IMF expansion talks in deadlock after dispute over voting powers

The expansion of the International Monetary Fund's role was left unclear this Sunday after finance chiefs failed to come to an agreement over how much power developing nations should have in the Washington-based financial institution.


REUTERS - Fierce disagreement over how much power rich nations should cede to developing countries clouded talks between global finance chiefs on expanding the role of the International Monetary Fund.


The IMF, which has lent more than $50 billion to countries around the world this year, says it needs more resources to oversee the recovery of the global economy and prevent future crises.


But this depends on giving emerging market economies a greater stake in the institution. Major developing nations are demanding an increase in voting power that would see the developed world shift at least 7 percentage points of its share to emerging countries.


"We can only hope that over-represented advanced countries will realise that they may do great harm to the Fund if they attempt to block or delay quota and voice reform," Brazilian Finance Minister Guido Mantega said on Sunday.


He said the Fund needed to change the structure of its board so it could "cease to be regarded as mainly an American-European institution and become a truly multilateral institution".


The Group of 20 major nations agreed at a summit of their leaders in Pittsburgh last month to a power shift of at least 5 percentage points to under-represented countries such as China.


But the demand for 7 percentage points is meeting resistance from the developed world, particularly European nations, which do not want to give up too much of their own power.


Finance Minister Anders Borg of Sweden, which is currently president of the European Union, warned that Europe could become less generous in its financial support of the Fund if it lost influence over it.


"Adequate participation in the decision-making process of the fund is a prerequisite for our taxpayers’ continued support of large financial contributions," he said.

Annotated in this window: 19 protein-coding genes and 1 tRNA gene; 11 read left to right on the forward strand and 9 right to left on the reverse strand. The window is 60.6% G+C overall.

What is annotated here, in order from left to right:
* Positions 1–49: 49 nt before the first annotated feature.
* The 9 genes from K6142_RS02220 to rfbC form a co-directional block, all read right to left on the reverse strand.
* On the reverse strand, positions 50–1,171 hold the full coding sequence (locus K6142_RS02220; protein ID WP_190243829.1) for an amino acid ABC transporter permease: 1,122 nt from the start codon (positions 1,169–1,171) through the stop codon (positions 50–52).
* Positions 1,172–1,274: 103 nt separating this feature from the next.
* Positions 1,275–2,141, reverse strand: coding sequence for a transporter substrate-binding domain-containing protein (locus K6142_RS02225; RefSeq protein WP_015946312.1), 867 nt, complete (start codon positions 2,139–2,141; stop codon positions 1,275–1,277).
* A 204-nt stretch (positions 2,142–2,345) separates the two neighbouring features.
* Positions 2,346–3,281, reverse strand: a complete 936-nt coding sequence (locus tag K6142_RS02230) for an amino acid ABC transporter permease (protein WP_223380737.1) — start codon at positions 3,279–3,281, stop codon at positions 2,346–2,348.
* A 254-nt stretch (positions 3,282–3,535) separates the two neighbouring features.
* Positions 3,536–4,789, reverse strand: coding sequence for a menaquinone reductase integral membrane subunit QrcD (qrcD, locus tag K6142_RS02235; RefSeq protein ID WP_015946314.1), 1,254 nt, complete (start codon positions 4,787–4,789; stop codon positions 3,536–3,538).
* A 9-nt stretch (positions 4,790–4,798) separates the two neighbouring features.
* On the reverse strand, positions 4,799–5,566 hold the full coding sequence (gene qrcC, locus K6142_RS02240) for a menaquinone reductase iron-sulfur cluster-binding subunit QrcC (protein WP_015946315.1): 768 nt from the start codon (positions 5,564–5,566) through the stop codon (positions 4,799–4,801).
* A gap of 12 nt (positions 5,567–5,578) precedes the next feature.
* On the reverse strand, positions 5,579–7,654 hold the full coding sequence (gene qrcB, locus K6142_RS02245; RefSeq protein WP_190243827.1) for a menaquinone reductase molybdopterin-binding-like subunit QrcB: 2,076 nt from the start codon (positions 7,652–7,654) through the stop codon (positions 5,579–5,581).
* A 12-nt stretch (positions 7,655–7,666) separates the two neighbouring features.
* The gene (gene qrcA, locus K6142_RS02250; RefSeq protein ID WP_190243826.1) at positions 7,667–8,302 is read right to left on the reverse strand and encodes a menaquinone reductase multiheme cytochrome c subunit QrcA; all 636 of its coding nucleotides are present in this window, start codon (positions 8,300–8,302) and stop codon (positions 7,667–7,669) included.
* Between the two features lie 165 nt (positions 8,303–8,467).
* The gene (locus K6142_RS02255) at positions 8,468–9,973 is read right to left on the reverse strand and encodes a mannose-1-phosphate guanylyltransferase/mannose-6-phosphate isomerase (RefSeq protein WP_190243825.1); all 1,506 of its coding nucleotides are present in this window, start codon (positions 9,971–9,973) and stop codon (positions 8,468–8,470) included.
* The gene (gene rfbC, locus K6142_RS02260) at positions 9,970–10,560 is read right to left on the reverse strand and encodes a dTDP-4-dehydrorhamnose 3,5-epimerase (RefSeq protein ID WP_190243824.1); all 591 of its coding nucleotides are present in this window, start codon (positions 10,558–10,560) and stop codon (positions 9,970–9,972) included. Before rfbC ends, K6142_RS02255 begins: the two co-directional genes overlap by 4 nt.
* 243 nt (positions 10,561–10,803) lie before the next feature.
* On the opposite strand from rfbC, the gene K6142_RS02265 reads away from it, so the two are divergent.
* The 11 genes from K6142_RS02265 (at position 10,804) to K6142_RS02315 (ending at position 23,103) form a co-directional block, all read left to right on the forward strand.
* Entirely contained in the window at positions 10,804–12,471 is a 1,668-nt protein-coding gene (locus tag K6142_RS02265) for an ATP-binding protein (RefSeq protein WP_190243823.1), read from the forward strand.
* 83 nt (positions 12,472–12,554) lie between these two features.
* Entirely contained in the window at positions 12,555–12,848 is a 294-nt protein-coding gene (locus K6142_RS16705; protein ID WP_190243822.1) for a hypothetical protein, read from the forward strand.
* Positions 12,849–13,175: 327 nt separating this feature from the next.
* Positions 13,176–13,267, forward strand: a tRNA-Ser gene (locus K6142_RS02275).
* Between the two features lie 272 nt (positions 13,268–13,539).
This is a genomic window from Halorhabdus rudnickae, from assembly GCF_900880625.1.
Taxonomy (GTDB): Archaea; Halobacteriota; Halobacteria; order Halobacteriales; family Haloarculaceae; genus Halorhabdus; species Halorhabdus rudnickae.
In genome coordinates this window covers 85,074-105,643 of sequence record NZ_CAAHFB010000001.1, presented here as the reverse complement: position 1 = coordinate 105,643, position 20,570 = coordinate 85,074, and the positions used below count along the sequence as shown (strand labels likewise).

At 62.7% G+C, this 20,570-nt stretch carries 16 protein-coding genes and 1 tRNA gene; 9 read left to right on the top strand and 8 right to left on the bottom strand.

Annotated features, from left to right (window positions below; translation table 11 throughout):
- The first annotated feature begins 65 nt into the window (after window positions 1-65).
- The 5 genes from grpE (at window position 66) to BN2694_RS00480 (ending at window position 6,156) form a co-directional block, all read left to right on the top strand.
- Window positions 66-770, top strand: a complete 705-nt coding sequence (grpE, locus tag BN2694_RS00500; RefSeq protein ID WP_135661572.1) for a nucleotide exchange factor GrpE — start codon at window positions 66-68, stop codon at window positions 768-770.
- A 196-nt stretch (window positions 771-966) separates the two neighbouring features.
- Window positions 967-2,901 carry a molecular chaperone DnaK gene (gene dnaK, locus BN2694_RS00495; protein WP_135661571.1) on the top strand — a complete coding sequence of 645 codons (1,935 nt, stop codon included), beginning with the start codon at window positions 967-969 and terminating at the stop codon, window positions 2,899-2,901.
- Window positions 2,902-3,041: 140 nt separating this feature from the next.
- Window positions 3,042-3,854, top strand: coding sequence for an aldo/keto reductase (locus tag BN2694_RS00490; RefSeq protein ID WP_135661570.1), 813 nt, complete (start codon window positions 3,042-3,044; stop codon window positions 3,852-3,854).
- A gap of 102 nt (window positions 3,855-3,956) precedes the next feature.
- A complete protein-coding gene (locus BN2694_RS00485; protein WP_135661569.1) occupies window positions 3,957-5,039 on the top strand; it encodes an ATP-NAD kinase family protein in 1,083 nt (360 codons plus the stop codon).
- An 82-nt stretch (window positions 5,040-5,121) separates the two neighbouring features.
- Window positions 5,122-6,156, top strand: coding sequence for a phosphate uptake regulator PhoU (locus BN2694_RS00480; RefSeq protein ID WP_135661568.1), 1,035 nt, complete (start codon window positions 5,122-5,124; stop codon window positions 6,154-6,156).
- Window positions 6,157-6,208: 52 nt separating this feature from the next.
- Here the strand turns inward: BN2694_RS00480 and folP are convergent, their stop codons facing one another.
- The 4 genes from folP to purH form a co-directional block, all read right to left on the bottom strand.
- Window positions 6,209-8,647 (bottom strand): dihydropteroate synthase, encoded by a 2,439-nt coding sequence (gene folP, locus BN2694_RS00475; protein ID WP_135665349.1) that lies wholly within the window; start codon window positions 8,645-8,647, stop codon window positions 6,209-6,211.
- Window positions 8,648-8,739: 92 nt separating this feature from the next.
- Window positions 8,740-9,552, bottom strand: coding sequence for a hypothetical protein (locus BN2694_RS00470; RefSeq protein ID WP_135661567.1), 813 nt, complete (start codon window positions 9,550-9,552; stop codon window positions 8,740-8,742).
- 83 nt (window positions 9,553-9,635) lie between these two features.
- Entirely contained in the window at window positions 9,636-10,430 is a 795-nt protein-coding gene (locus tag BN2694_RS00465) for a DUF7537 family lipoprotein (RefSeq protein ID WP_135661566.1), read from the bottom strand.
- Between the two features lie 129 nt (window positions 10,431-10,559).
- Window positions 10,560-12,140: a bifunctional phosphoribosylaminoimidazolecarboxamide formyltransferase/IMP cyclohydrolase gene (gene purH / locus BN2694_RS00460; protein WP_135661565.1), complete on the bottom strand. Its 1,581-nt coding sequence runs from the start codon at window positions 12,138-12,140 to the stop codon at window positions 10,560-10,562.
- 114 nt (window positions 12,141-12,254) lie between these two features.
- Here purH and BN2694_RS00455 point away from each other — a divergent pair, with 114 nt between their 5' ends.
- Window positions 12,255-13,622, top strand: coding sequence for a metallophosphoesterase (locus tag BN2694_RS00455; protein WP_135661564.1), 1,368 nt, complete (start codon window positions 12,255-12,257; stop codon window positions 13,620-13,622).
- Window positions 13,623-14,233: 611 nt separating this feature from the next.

Just a year ago the IMF was fighting to persuade governments of its importance. But the crisis has greatly increased demand for its loans and advice to countries struggling with budget and current account deficits.


Allowing big developing countries to play a bigger role in the IMF could secure billions of dollars of fresh contributions to the organisation.


To ensure the global economy is stable enough for countries to stop accumulating huge foreign exchange reserves as a form of insurance, it is estimated that the IMF might need up to $1 trillion of fresh contributions, IMF Managing Director Dominique Strauss-Kahn said on Friday.


But China, Brazil, Russia and India have said any increase in their contributions must be tied to changes in voting power.


China believes contributions should automatically adjust to reflect the size of individual countries’ economies, Yi Gang, a Chinese central bank vice governor, said on Sunday.


In addition to the IMF’s role as a lender of last resort, the Group of 20 major nations, which is managing the global recovery, wants the IMF to ensure balanced growth by reporting back to it on countries’ policies and recommending changes.


China, which holds the world’s largest foreign exchange reserves and has seen its financial markets buffeted by volatile capital movements, wants the activities of a reformed IMF to extend even further.


Yi said the IMF should strengthen its supervision over international capital flows and promote the relative stability of major reserve currencies.

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